FPEs apply their knowledge of materials, chemistry, social science and fire to reduce the risk of fires and protect communities. One area where their expertise is essential is in WUI areas where homes and other structures are located near wildlands and vegetative fuels.
How FPEs are addressing the WUI fire problem
FPEs play a critical role in the WUI, using their knowledge of fire science and engineering to design structures, plans and systems that help prevent and mitigate the spread of wildfires to make communities more resilient. Possible FPE WUI interactions include:
- Conducting wildfire risk assessments to identify potential hazards and vulnerabilities and developing WUI fire mitigation and management plans to minimize risk and protect communities.
- Designing and incorporating fire protection systems and technology, such as fuel reduction measures, fire breaks, construction materials selection and early warning systems.
- Collaborating with land management agencies, authorities having jurisdiction and first responders to develop and implement fire and emergency management strategies.
- Participating in community outreach and education programs to raise awareness about WUI fire risks and risk reduction strategies.
- Conducting research on the combustion of fuels and the interactions with weather patterns and other environmental conditions that may increase fire risk or exposure to products of combustion.
An FPE’s work might start with several questions intended to understand the nature of wildfire hazards in WUI areas, such as:
- Where are the WUI areas in a community?
- What types of structures and people are in the WUI?
- How fire ready are properties in the WUI (density, building materials, landscaping, etc.)?
- What are the potential ignition sources (human activity, power lines, etc.)?
- What measures could be taken to reduce risk of wildfire and fire spread?
- What is the role of weather in making these fuels more or less combustible?
- How prepared is the community regarding fire mitigation, evacuation and response?
Suggested areas for increased FPE WUI interaction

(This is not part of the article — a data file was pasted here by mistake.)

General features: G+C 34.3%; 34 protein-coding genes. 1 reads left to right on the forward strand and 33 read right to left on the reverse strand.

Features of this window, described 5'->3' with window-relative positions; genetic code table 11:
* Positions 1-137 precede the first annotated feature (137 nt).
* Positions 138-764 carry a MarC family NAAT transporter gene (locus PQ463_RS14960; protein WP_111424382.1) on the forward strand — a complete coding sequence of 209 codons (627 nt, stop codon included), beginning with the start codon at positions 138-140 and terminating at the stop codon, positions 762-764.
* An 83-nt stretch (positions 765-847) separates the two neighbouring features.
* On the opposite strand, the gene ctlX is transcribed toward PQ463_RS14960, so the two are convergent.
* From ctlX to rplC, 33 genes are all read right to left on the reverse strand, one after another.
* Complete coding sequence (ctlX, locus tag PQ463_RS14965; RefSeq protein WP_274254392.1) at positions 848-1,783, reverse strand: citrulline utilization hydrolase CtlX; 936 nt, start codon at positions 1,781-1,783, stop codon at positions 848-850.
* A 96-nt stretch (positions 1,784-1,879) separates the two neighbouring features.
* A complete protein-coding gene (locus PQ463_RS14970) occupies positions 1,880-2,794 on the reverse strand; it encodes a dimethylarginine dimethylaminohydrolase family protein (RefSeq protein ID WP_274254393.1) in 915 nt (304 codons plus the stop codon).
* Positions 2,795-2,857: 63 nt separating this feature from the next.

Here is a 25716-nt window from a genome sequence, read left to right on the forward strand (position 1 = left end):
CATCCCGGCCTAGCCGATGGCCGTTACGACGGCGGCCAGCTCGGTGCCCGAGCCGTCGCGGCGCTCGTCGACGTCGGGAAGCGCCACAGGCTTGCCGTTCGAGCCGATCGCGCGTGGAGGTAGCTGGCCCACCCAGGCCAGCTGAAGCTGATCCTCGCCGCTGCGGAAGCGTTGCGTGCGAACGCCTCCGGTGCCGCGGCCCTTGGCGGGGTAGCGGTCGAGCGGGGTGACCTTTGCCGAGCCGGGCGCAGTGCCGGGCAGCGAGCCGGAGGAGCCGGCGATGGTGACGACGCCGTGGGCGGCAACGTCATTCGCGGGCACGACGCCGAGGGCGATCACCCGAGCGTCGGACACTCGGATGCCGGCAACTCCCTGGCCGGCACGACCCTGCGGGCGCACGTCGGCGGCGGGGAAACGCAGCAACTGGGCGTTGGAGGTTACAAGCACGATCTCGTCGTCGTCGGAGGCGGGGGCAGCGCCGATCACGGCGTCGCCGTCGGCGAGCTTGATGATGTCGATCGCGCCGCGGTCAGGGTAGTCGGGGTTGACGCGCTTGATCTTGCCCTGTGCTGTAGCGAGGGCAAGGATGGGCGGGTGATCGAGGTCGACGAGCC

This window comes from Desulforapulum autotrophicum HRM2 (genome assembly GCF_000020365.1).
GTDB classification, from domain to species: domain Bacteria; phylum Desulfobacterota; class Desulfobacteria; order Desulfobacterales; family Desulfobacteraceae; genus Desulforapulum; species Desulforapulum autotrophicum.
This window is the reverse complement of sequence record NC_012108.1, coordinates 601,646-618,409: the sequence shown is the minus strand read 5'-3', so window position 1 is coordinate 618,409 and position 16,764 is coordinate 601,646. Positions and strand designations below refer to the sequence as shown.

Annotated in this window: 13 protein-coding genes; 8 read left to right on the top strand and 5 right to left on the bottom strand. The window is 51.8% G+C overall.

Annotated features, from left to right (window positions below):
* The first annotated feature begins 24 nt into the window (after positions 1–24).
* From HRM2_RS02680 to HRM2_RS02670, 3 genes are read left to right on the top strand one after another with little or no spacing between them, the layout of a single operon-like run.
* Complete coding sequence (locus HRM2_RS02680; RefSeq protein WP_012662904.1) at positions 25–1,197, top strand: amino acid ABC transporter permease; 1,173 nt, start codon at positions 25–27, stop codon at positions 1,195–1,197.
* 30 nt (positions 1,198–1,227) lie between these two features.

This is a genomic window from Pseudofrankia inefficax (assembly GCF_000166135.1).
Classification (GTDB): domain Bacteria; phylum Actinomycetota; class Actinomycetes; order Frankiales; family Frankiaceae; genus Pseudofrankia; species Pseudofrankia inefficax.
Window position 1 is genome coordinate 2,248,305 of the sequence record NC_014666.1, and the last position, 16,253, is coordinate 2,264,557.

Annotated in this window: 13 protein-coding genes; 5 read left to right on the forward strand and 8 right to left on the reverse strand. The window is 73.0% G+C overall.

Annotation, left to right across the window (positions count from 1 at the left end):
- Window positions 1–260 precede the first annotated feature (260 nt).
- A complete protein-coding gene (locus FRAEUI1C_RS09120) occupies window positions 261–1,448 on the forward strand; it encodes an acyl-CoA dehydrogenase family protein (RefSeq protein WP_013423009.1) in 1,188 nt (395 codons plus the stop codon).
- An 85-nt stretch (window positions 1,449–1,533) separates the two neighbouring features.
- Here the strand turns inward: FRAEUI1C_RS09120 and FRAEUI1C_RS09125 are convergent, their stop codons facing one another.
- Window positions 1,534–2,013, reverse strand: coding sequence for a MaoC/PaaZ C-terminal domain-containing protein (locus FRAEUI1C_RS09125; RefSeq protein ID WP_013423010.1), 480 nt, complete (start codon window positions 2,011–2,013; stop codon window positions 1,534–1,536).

Following a risk assessment, other areas of WUI focus for FPEs may include:
- Developing a comprehensive Community Wildfire Protection Plan (CWPP) with an interdepartmental approach.
- Raising public awareness about where WUI exists, including nontraditional areas that are in the WUI, and promoting ways to prevent, detect and mitigate fires.
- Identifying gaps in WUI fire preparedness, including fire department capabilities and training, to support safer, more resilient communities.
- Accessing and promoting USFA WUI resources, such as the “Role of the Fire Service in Creating Healthy Community Landscapes” video and National Fire Academy WUI courses.
- Staying up to date on new resources, such as a WUI mapping tool that the USFA is developing, or the WUI Virtual Handbook for Property Fire Risk Assessment and Mitigation that was recently published by the Society of Fire Protection Engineers (SFPE).
WUI learning opportunities
As an FPE, there are opportunities to increase knowledge and community impact, such as attending conferences and workshops, or the SFPE Virtual WUI Summit focused on “What can fire engineering contribute to addressing the problem of fire and related hazards in the WUI?”
Need help with your WUI planning activities?
An FPE brings practical knowledge, tools and methods that can help your community apply proven engineering-based solutions to mitigate WUI challenges. If you are planning a WUI fire risk assessment or need help with other WUI planning activities, such as creating a CWPP, consider consulting with an FPE for comprehensive fire protection.
What is a fire protection engineer?
An FPE is a professional who specializes in the use of scientific and engineering principles to protect people and property from fire and smoke. These engineers are often responsible for the safety features like smoke alarms, fire sprinklers and emergency exits that are present in buildings. However, FPEs also analyze building materials and furnishings to evaluate whether and how they burn. FPEs perform calculations and modeling to understand where smoke and heat might travel to if a fire occurs. This work can require the use of sophisticated tools or knowledge of construction methods to understand how the built environment responds to fire exposure.
Along with structural and mechanical systems, FPE expertise includes:
- Fire dynamics.
- Risk control and management.
- Human behavior during fire events.
- Environmental protection.
- Wildfire management.
FPE responsibilities include the application of science and engineering principles in:
- Designing and assessing fire protection systems, such as fire alarm systems, fire suppression systems, and smoke control and management systems.
- Using knowledge of fire science to develop fire management plans and design fire protection systems for specific situations, such as WUI fire.
- Participating in code development, adoption and enforcement activities.
- Collaborating with architects, builders, planners and other professionals to ensure compliance with local and national fire codes and standards.
- Developing evacuation plans and emergency response procedures.